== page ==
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Jim Kershner’s this day in history

From our archives, 100 years ago

Two boys playing in a barn near East Sprague came upon a sinister cache: a bottle of nitroglycerine, a box of dynamite caps, some steel drills and other tools of the safe-cracker’s art.

The boys immediately notified police, who put the barn under surveillance. They hoped to catch the cracksmen when they returned to their cache. However, the yeggs didn’t return.

It was believed to be the cache of the men who blew a safe in Newport a few days earlier.

From the shootout beat: A neighbor called police detective Victor Benway at his home and told him two men were stealing lumber from a construction site. 

Benway went out and confronted two men loading lumber into a rig. He announced he was a police officer, and one of the men whipped out a gun and started firing. Benway wrestled for the gun, but then the other man ran up, pistol drawn, and shouted, “Take that, you d—- cur!”

That man began firing, too. Most of the shots went wild, but not all. Benway was hit in the leg and was too weakened to grapple with his opponent. When neighbors ran to the scene, the men vanished into the night.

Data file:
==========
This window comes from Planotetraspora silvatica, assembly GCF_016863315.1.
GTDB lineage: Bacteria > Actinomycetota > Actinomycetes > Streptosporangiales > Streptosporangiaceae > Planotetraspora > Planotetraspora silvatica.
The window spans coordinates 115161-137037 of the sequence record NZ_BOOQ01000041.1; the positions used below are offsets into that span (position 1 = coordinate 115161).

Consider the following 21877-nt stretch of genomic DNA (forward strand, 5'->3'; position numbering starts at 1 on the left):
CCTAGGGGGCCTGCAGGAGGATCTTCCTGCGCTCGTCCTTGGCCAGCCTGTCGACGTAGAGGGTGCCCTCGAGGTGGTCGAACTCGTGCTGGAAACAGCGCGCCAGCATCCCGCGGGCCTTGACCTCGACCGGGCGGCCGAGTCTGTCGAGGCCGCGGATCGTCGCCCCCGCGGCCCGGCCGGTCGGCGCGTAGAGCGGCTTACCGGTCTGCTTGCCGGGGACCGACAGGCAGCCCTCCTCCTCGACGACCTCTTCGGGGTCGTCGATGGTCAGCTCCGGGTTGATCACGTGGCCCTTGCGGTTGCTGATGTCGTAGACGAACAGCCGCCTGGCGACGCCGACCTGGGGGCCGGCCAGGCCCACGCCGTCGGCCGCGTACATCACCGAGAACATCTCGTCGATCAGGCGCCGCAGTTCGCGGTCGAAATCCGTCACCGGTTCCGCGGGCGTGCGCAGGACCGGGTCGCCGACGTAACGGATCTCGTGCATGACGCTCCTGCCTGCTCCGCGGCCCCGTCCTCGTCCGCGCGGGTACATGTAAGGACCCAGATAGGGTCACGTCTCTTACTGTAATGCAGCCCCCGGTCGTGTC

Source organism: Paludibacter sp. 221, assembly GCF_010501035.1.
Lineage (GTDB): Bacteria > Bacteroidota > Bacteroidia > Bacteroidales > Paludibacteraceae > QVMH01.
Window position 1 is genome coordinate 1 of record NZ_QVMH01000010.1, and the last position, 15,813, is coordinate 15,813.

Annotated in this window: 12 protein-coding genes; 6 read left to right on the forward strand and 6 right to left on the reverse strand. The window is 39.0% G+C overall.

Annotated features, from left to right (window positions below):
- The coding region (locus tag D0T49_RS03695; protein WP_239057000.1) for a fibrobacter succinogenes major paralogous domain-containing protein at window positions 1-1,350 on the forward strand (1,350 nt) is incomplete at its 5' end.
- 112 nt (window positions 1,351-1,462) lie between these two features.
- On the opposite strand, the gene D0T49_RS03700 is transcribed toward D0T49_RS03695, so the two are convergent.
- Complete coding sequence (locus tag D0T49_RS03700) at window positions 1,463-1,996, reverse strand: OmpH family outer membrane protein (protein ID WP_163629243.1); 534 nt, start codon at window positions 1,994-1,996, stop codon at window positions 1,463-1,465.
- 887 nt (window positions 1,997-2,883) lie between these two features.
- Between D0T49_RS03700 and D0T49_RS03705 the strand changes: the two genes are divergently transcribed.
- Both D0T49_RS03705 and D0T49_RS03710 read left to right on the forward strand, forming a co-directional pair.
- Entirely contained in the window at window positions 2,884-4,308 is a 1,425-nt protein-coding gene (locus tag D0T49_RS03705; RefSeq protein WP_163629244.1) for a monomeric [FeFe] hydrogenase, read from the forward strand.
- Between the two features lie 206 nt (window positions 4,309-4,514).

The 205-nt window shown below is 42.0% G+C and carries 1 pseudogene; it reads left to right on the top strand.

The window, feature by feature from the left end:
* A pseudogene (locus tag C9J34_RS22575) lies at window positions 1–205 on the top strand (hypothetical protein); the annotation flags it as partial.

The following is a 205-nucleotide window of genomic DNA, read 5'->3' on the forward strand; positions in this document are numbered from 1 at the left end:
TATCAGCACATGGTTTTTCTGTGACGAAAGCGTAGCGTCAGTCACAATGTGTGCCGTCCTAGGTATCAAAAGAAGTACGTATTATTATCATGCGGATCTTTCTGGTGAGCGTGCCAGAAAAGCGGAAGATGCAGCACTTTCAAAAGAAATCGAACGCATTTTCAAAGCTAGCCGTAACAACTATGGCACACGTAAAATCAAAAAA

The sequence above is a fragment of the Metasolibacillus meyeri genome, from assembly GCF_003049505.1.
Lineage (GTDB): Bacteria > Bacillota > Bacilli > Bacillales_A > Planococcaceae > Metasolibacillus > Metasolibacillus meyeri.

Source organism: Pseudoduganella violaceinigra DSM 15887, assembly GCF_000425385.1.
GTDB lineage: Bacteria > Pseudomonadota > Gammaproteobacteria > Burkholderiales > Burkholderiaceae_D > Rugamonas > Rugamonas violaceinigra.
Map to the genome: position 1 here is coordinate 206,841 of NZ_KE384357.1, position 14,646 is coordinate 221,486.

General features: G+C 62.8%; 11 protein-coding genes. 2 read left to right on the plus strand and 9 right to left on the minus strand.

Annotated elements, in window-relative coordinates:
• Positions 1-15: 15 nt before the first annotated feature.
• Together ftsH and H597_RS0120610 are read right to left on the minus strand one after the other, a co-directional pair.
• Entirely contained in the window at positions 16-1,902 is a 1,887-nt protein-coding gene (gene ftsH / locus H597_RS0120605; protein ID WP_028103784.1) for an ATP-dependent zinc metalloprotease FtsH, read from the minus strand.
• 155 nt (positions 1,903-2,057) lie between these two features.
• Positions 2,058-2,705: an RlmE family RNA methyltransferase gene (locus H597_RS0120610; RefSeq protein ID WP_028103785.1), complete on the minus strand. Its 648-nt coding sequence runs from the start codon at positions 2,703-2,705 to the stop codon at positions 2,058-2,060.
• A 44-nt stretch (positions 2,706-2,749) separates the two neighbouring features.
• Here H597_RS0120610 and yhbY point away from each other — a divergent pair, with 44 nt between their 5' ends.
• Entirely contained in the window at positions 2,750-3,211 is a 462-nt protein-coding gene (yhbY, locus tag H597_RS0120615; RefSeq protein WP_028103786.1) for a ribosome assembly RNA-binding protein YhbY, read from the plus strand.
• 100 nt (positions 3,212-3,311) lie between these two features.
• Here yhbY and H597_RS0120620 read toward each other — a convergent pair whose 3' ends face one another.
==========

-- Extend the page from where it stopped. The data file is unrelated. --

Benway was rushed to the hospital and was in serious condition with a shattered bone in his leg.



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At last battle of Deep Creek re-enactment, Union and Confederacy return to Gettysburg

UPDATED: 7:31 p.m.

updated  With the thunderous crack of a cannon and the sulfurous pop of a musket, the Battle of Gettysburg was on. The Union soldiers, clad in various shades of blue, moved slowly up the hill to the tune of artillery fire drowning out a lonely trio of musicians playing the songs of war. Beneath them and occupying a small meadow, Confederate infantry men and women fired in unison to their superior’s command, each snap bringing a flurry of gun powder dancing in the air.